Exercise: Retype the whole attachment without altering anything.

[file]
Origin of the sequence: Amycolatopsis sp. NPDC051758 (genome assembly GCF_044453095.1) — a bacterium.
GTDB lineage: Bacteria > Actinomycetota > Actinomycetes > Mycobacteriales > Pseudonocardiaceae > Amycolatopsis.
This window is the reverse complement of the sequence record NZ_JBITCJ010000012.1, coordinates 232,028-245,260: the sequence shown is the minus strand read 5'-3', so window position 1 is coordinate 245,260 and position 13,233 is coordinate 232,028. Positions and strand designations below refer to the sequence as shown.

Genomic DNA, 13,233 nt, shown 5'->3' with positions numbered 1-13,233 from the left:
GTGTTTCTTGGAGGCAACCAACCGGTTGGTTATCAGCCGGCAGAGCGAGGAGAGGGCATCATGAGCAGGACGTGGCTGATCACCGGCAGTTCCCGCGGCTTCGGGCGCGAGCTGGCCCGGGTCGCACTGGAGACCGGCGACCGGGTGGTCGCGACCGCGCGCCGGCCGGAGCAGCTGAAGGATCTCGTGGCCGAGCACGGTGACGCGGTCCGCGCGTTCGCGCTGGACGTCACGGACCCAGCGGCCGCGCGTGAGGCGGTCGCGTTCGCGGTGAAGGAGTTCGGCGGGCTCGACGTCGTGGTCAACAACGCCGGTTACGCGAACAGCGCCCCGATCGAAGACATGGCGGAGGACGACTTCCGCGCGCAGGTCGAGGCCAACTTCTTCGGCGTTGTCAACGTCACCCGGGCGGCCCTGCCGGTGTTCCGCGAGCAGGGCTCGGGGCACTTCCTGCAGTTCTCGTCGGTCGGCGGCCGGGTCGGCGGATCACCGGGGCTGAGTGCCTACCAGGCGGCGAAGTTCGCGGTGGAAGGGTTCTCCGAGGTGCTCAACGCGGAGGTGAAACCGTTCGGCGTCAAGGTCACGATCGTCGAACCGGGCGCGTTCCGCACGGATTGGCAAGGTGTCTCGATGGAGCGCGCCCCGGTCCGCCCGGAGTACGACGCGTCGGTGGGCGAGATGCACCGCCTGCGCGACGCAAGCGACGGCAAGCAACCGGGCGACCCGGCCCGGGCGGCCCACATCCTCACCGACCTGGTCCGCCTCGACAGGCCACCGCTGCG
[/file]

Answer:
Origin of the sequence: Amycolatopsis sp. NPDC051758 (genome assembly GCF_044453095.1) — a bacterium.
GTDB lineage: Bacteria > Actinomycetota > Actinomycetes > Mycobacteriales > Pseudonocardiaceae > Amycolatopsis.
This window is the reverse complement of the sequence record NZ_JBITCJ010000012.1, coordinates 232,028-245,260: the sequence shown is the minus strand read 5'-3', so window position 1 is coordinate 245,260 and position 13,233 is coordinate 232,028. Positions and strand designations below refer to the sequence as shown.

Genomic DNA, 13,233 nt, shown 5'->3' with positions numbered 1-13,233 from the left:
GTGTTTCTTGGAGGCAACCAACCGGTTGGTTATCAGCCGGCAGAGCGAGGAGAGGGCATCATGAGCAGGACGTGGCTGATCACCGGCAGTTCCCGCGGCTTCGGGCGCGAGCTGGCCCGGGTCGCACTGGAGACCGGCGACCGGGTGGTCGCGACCGCGCGCCGGCCGGAGCAGCTGAAGGATCTCGTGGCCGAGCACGGTGACGCGGTCCGCGCGTTCGCGCTGGACGTCACGGACCCAGCGGCCGCGCGTGAGGCGGTCGCGTTCGCGGTGAAGGAGTTCGGCGGGCTCGACGTCGTGGTCAACAACGCCGGTTACGCGAACAGCGCCCCGATCGAAGACATGGCGGAGGACGACTTCCGCGCGCAGGTCGAGGCCAACTTCTTCGGCGTTGTCAACGTCACCCGGGCGGCCCTGCCGGTGTTCCGCGAGCAGGGCTCGGGGCACTTCCTGCAGTTCTCGTCGGTCGGCGGCCGGGTCGGCGGATCACCGGGGCTGAGTGCCTACCAGGCGGCGAAGTTCGCGGTGGAAGGGTTCTCCGAGGTGCTCAACGCGGAGGTGAAACCGTTCGGCGTCAAGGTCACGATCGTCGAACCGGGCGCGTTCCGCACGGATTGGCAAGGTGTCTCGATGGAGCGCGCCCCGGTCCGCCCGGAGTACGACGCGTCGGTGGGCGAGATGCACCGCCTGCGCGACGCAAGCGACGGCAAGCAACCGGGCGACCCGGCCCGGGCGGCCCACATCCTCACCGACCTGGTCCGCCTCGACAGGCCACCGCTGCG